In 2003, the California Dead Bird Hotline was started by the California Department of Public Health, and 365 birds were reported from GLACVCD and tested, of which 65 (18%) were positive for WNV (Table 5). In 2004, the number of dead bird reports increased dramatically, but although the proportion tested decreased because of zip code closures and the high numbers of samples, the percent positive was highest (73%). The percent positive decreased during 2005–2006, then increased during 2007–2008. The percent tested (χ2 = 5915.19, df = 5, P < 0.001) and the percent of tested birds that were positive (χ2 = 987.65, df = 5, P < 0.001) differed significantly among years. The lowest observed percent of WNV-positive tested birds was 18% in 2003 and 2006. The percent of reported birds tested was highest in 2003 (100%) when the testing protocol included all reported birds. After the testing protocol was adapted in 2004 to include only birds dead less than 24 hours, the highest reported percent tested was in 2007 (30%) and the lowest was in 2004 (4%).

Table 5

Dead birds reported and tested for West Nile virus, by year, in Los Angeles County, California 2003–2008

YearNo. reportedNo. tested (% of reported)No. positive (% of tested)
2003365365 (100)65 (18)
200425,6621,153 (4)840 (73)
20054,534690 (15)173 (25)
20063,630937 (26)166 (18)
20073,146931 (30)217 (23)
20086,0871,101 (18)511 (46)
Total43,4245,177 (12)1,972 (38)

The most frequently tested species was the American crow, followed by the house finch, common raven, and house sparrow (Table 6). Temporal patterns in the proportion tested (number of birds in testable condition from open zip codes/ total dead birds reported) and the proportion positive (number of dead birds with a positive test result/total tested birds) calculated biweekly are shown in Figure 6. The proportion positive increased seasonally from July through November in subsidence years 2005–2007. However, in the 2004 and 2008 outbreak years there were early season peaks.

Figure 6.
Figure 6.

Summary of dead birds tested in Los Angeles County during 2003–2008, reported as proportion tested (birds that were in a testable condition/total birds reported) and proportion positive (birds that tested positive/total tested birds).

Citation: The American Society of Tropical Medicine and Hygiene 83, 2; 10.4269/ajtmh.2010.10-0076

Table 6

Frequently tested dead birds submitted to the California Department of Public Health Dead Bird Hotline, 2004–2008, and percent positive for WNV RNA by RT-PCR*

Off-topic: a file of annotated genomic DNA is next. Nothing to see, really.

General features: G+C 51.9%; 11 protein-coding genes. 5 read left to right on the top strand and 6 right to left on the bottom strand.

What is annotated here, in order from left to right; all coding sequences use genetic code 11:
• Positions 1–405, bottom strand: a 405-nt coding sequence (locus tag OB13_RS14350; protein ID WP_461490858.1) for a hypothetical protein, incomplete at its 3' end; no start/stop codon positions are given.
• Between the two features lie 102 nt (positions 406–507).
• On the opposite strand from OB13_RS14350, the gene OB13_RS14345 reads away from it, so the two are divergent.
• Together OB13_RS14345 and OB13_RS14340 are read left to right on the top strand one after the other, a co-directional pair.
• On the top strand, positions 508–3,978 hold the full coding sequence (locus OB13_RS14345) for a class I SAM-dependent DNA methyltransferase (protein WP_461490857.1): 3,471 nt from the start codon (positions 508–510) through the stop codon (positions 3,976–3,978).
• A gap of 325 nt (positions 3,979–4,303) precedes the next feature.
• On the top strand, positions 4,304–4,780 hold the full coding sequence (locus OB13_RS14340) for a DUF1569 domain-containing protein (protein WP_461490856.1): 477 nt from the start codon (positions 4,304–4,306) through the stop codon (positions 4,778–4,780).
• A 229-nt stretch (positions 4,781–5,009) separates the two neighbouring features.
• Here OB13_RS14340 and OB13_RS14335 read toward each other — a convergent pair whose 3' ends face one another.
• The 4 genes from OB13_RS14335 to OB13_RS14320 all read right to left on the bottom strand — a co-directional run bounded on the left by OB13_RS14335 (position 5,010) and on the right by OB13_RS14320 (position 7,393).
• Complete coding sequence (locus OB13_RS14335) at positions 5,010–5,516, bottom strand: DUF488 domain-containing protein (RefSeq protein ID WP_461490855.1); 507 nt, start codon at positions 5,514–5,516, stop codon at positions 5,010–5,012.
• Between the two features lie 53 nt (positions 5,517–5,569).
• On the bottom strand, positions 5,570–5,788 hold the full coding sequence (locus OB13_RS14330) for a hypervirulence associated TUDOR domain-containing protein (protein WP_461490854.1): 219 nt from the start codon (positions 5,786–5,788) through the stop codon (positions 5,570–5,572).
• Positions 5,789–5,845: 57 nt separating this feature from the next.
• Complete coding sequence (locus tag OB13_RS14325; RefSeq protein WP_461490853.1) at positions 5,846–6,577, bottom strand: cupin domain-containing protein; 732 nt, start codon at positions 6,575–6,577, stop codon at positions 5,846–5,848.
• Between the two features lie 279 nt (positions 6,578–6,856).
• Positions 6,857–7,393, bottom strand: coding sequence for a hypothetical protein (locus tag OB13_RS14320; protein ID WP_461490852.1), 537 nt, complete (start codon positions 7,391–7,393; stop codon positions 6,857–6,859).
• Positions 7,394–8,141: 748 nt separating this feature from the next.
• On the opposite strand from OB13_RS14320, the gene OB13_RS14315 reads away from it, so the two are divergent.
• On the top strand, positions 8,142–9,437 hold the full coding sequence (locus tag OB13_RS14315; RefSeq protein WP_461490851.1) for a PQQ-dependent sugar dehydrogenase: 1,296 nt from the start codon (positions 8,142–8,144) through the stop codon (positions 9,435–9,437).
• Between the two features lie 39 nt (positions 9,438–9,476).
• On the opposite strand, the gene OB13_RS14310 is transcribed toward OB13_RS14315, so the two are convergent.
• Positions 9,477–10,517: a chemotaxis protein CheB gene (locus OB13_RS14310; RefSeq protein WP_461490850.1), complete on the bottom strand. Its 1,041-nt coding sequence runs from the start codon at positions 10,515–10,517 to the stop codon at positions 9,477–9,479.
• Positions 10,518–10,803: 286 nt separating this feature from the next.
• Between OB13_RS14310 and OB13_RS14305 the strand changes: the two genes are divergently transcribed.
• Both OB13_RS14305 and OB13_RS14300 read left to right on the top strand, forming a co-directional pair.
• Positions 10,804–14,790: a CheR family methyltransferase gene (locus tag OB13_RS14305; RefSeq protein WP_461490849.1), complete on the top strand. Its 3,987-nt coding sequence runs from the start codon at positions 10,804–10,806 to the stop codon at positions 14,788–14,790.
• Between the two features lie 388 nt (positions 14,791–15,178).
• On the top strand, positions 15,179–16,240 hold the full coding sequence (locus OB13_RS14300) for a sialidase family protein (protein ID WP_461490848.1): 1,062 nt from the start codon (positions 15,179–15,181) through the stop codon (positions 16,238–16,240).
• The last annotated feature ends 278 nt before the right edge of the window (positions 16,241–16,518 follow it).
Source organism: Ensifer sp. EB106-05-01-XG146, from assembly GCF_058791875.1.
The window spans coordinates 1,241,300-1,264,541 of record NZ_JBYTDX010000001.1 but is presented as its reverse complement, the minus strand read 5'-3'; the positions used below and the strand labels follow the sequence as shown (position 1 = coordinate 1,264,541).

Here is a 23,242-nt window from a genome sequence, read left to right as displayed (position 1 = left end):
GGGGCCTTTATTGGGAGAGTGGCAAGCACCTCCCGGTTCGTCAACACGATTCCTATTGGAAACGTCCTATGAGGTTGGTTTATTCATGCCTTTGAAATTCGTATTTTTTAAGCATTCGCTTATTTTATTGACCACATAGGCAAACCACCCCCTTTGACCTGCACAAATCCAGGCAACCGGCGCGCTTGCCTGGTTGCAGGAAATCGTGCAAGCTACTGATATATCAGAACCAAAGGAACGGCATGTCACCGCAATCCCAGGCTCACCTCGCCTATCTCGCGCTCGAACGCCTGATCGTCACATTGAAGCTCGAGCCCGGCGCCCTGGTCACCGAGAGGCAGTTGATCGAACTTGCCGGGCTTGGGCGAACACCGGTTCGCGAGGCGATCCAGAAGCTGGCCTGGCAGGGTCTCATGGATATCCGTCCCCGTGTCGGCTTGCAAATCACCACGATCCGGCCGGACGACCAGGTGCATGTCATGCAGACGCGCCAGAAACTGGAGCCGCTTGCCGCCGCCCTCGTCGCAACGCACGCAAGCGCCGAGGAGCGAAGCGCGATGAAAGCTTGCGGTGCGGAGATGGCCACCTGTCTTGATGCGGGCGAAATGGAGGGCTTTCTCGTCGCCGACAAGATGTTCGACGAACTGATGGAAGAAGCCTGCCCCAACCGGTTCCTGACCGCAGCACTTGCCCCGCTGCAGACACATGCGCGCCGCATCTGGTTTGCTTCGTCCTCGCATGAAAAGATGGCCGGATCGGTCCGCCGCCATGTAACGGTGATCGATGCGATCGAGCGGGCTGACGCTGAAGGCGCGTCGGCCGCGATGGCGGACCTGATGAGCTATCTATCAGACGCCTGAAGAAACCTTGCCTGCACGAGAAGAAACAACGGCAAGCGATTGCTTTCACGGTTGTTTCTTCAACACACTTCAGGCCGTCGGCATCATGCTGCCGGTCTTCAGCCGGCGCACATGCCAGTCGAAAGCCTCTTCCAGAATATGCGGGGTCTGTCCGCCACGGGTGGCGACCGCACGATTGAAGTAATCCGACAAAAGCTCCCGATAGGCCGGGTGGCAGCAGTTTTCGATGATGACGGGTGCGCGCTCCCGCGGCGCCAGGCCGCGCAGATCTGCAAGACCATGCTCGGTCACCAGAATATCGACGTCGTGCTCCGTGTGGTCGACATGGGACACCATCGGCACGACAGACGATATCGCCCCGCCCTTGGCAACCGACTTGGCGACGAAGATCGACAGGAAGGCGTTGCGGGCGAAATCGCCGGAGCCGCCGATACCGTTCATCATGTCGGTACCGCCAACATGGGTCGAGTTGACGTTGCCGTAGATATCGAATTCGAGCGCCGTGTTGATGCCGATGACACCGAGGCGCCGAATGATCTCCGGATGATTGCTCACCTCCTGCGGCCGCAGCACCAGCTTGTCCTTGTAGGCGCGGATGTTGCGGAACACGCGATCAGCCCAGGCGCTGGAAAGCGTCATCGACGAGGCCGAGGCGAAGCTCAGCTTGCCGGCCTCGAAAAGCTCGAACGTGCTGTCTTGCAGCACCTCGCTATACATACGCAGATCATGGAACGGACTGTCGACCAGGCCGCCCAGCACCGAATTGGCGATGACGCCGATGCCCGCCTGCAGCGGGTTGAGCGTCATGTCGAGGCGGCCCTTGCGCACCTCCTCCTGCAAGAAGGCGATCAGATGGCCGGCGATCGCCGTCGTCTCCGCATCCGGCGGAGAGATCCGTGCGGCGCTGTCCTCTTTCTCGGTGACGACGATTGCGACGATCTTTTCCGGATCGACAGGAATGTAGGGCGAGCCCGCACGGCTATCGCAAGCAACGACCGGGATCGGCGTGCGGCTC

SpeciesNo. tested (% positive, 0 if not indicated)
20042005200620072008Total
Acorn woodpecker14 (25)5 (20)
American coot23 (33)12 (17)219 (16)
American crow979 (80)263 (49)275 (36)348 (43)672 (62)2,537 (62)
American goldfinch7613 (33)17 (6)
American kestrel11121 (100)6 (17)
American robin19 (11)16 (17)17 (12)
Anna's hummingbird2437 (14)16 (6)
Black phoebe2 (100)166520 (10)
Black-headed grosbeak1374 (25)15 (7)
Brewer's blackbird2 (50)3 (33)97 (14)5 (20)26 (15)
Brown-headed cowbird16 (17)119 (11)
Bullock's oriole3 (33)115 (20)
Burrowing owl3 (33)14 (25)
California quail584 (25)118 (6)
California towhee1 (100)5337 (14)19 (11)
Cliff swallow12 (8)113 (8)
Cockatiel652 (50)13 (8)
Common raven47 (21)62 (6)53 (8)47 (23)40 (18)249 (14)
Cooper's hawk13 (8)11 (18)18 (17)18 (17)12 (42)72 (19)
European starling31313 (8)9 (11)1351 (4)
Golden-crowned sparrow210 (30)113 (23)
Gouldian finch22 (50)4 (25)
Great blue heron132 (50)6 (17)
Great horned owl6 (33)6 (33)811435 (11)
House finch11 (45)49 (14)44 (23)92 (21)66 (41)262 (26)
House sparrow15 (27)67 (4)47 (13)31 (13)56 (23)216 (14)
House wren1 (100)3 (33)4 (50)
Lesser goldfinch224 (25)412 (8)
Mallard duck1 (100)113414 (29)33 (15)
Mourning dove15 (7)4410 (10)9 (33)78 (6)
Northern mockingbird4 (75)1027 (15)14 (7)16 (31)71 (18)
Orange-crowned warbler17 (14)8 (13)
Purple finch2 (100)13 (67)
Red-shouldered hawk37 (29)1089 (33)37 (14)
Red-tailed hawk6 (33)7 (29)6 (50)411 (45)34 (35)
Rock dove18 (11)2652 (50)51 (6)
Sharp-shinned hawk214 (50)6114 (14)
Spotted towhee133 (33)7 (14)
Western bluebird22 (50)4 (25)
Western scrub-jay36 (69)23 (65)17 (47)17 (18)12 (33)105 (52)
Western tanager126 (17)9 (11)
White-crowned sparrow14624 (4)540 (3)
Wilson's warbler211 (100)4 (25)
Yellow-rumped warbler1417 (6)325 (4)
Total1,136 (74)606 (29)712 (22)746 (28)1,005 (50)4,205 (45)